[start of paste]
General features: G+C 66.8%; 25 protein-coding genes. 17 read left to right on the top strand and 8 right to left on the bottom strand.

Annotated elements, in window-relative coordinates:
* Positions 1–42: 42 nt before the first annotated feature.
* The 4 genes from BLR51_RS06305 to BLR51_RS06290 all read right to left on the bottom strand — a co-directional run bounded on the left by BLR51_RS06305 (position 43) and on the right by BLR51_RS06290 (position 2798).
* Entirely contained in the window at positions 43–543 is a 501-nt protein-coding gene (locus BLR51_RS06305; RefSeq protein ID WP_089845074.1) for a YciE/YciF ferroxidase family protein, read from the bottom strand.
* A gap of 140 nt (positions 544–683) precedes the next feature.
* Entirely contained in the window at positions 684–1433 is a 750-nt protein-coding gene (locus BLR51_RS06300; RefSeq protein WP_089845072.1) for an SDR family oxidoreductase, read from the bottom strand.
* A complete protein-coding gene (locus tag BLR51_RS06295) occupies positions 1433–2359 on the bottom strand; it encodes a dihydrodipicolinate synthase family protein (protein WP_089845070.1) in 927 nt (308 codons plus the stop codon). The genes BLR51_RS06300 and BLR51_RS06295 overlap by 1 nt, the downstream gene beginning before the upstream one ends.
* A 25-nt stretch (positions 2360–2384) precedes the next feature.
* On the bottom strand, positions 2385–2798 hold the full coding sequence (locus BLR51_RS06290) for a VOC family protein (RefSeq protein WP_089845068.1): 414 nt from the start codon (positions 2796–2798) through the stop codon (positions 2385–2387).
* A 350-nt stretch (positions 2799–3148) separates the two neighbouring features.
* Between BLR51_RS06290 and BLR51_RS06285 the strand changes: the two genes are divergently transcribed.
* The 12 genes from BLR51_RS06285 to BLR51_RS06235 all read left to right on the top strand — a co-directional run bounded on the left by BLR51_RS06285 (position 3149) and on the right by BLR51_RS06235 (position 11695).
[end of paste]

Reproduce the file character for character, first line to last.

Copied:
General features: G+C 66.8%; 25 protein-coding genes. 17 read left to right on the top strand and 8 right to left on the bottom strand.

Annotated elements, in window-relative coordinates:
* Positions 1–42: 42 nt before the first annotated feature.
* The 4 genes from BLR51_RS06305 to BLR51_RS06290 all read right to left on the bottom strand — a co-directional run bounded on the left by BLR51_RS06305 (position 43) and on the right by BLR51_RS06290 (position 2798).
* Entirely contained in the window at positions 43–543 is a 501-nt protein-coding gene (locus BLR51_RS06305; RefSeq protein ID WP_089845074.1) for a YciE/YciF ferroxidase family protein, read from the bottom strand.
* A gap of 140 nt (positions 544–683) precedes the next feature.
* Entirely contained in the window at positions 684–1433 is a 750-nt protein-coding gene (locus BLR51_RS06300; RefSeq protein WP_089845072.1) for an SDR family oxidoreductase, read from the bottom strand.
* A complete protein-coding gene (locus tag BLR51_RS06295) occupies positions 1433–2359 on the bottom strand; it encodes a dihydrodipicolinate synthase family protein (protein WP_089845070.1) in 927 nt (308 codons plus the stop codon). The genes BLR51_RS06300 and BLR51_RS06295 overlap by 1 nt, the downstream gene beginning before the upstream one ends.
* A 25-nt stretch (positions 2360–2384) precedes the next feature.
* On the bottom strand, positions 2385–2798 hold the full coding sequence (locus BLR51_RS06290) for a VOC family protein (RefSeq protein WP_089845068.1): 414 nt from the start codon (positions 2796–2798) through the stop codon (positions 2385–2387).
* A 350-nt stretch (positions 2799–3148) separates the two neighbouring features.
* Between BLR51_RS06290 and BLR51_RS06285 the strand changes: the two genes are divergently transcribed.
* The 12 genes from BLR51_RS06285 to BLR51_RS06235 all read left to right on the top strand — a co-directional run bounded on the left by BLR51_RS06285 (position 3149) and on the right by BLR51_RS06235 (position 11695).